NEW YORK (CNNMoney) — The immediate threat in Greece has passed. But the crisis is far from over.
The Greeks could decide that they’ve had enough of Germany and France telling them to cut their retirement benefits, make people work longer hours and raise taxes. They could simply say they want out.
The country would default on its debt and abandon the euro currency.
“I don’t see how you have a disorderly default and Greece stays in the eurozone,” said George Magnus, a senior economic advisor at the Swiss bank UBS.
The government would fire up its own printing presses and begin circulating its former currency, the drachma.
Even so, few people want this to happen, or indeed think that it will.
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While the lower-valued drachma would make Greek exports more competitive on the international market and the Greek tourism industry could get a boost, Greek creditors and people with bank deposits in the country would likely lose a lot of money.
Eurasia Group, a political risk consultancy, put the odds of Greece leaving the eurozone at zero in the near term. Global Insight, another consultancy, puts it at about one in three.
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But UBS’s Magnus puts it at 50-50 in the next year or two, and 80% by 2016.
Still, what if? While a worse-case scenario is unlikely, it might look like this:
Bank runs in Greece: If Greece defaulted, the big European economies would likely cut off all aid. The Greek government would be left without new euros coming in or the ability to get credit.
“The economy would collapse to a cash basis,” said Jan Randolph, director of sovereign risk at IHS Global Insight.
Those with bank accounts would rush to get their money. Since even the healthiest banks can only cover a small portion of the deposits, there would be bank failures.
Extreme austerity: The Greek government would be able to spend only as much as it’s taking in, so there would be dramatic spending cuts. The government would have to lay off a huge number of employees.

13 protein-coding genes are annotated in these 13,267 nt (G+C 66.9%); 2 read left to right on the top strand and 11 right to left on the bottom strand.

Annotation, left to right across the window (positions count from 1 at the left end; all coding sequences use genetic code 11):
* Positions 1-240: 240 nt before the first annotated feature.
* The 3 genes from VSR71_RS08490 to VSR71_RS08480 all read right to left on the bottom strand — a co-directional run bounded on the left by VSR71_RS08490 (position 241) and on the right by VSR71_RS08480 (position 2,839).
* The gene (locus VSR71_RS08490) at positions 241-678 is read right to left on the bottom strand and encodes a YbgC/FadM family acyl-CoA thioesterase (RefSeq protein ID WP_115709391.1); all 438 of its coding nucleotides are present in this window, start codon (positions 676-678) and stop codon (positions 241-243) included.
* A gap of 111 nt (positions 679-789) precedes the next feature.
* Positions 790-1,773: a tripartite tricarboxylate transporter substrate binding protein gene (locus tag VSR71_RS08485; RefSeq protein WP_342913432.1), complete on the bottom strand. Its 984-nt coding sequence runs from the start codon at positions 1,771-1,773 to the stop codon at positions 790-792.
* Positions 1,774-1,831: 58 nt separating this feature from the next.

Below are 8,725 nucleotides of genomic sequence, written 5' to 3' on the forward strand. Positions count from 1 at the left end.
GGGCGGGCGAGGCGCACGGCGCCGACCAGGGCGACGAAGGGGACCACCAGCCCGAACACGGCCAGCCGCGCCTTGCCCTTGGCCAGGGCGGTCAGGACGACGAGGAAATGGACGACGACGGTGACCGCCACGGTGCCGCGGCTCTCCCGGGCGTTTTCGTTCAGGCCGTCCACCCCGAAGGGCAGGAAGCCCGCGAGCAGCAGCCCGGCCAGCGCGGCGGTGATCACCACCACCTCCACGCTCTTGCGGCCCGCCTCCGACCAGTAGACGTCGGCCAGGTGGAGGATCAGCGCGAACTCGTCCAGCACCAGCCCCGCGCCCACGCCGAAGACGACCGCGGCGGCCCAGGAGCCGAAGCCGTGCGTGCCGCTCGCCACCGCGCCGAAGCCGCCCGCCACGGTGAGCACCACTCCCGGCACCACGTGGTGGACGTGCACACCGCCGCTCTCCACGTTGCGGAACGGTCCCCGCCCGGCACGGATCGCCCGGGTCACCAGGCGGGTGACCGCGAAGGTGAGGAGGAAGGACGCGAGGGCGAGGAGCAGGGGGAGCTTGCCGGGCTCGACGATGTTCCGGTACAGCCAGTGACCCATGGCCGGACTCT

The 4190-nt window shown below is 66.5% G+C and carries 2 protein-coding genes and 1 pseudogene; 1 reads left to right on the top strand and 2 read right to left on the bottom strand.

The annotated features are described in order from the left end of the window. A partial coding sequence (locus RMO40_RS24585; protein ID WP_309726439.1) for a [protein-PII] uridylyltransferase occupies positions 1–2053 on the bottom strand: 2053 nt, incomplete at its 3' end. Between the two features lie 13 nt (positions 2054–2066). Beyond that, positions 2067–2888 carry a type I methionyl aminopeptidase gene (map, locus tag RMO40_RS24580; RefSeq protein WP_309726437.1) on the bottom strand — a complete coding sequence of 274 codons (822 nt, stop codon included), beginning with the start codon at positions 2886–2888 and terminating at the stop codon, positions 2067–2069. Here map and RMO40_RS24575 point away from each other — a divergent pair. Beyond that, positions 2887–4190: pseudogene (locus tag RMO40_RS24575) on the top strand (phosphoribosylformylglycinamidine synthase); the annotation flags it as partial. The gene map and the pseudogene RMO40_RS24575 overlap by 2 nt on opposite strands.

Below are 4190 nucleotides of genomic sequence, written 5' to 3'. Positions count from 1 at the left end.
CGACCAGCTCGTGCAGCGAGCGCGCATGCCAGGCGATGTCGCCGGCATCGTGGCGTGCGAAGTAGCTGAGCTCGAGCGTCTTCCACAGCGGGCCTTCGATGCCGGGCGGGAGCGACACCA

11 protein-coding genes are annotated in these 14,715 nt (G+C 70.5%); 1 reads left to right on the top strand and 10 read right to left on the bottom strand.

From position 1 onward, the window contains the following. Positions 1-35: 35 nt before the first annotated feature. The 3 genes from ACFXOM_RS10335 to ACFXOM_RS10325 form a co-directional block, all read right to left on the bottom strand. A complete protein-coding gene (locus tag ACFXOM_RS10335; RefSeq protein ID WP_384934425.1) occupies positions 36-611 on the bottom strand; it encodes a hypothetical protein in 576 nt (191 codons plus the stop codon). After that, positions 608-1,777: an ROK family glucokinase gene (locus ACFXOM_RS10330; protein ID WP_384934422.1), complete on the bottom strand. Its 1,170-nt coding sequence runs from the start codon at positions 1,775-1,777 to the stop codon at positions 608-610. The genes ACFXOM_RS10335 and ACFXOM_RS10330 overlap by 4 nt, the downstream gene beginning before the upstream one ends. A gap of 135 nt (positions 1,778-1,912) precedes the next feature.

“Unemployment would surge, going from 15% to 25%,” said Randolph.
Investors panic over Italy and Spain: This is the contagion scenario. Once Greece sets a precedent of leaving the euro zone, investors might think the same is possible for other troubled economies, most notably Italy and Spain.
If investors see that Greece was able to leave the eurozone and default on its debt, why would they lend money to other high risk countries.
This would drive up the cost of borrowing, making it even more expensive for these troubled counties to balance their budgets.
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“Why would anyone want to own any European bonds if they don’t get paid back,” said Magnus.
The good news: This scenario is unlikely. Analysts say the rich European countries have too much at stake to let other countries drop out.
With it’s massive export-driven economy, Germany has been able to use the single currency to sell its goods in other European markets more cheaply than it otherwise could.
“No one has benefited from the eurozone more than Germany,” said Randolph.
Unlike with Greece, it’s likely the rich EU counties would pressure the European Central Bank to make ample cash available for these countries.
Global recession: If Greece leaves the eurozone, Europe may be thrust into another recession, analysts say. In fact, most are predicting Europe is already in or will soon see a slight recession regardless of the Greek outcome.
Mario Draghi, the new president of the European Central Bank, said as much this week: “What we are observing now is slow growth heading towards a mild recession by year end.”
The United States would not be immune, Douglas J. Elliott of the Brookings Institution wrote in a story for CNNMoney. Over $400 billion of U.S. exports in 2010 went to the European Union, and U.S. firms have over $1 trillion of direct investment in the European Union.
U.S. banks and their subsidiaries have $2.7 trillion in loans and other commitments to eurozone governments, banks and corporations — and roughly $2 trillion more of exposure to the United Kingdom.
Still, not all analysts are convinced of the ripple effect.
UBS’s Magnus thinks it would tip the United States into recession, and China would have an even harder time engineering a soft landing for it’s fast-growing economy.
But Randolph doesn’t think there would be too much of an impact, provided other European countries didn’t suffer the same fate.
“In the grand scheme of things, Greece is too small,” he said.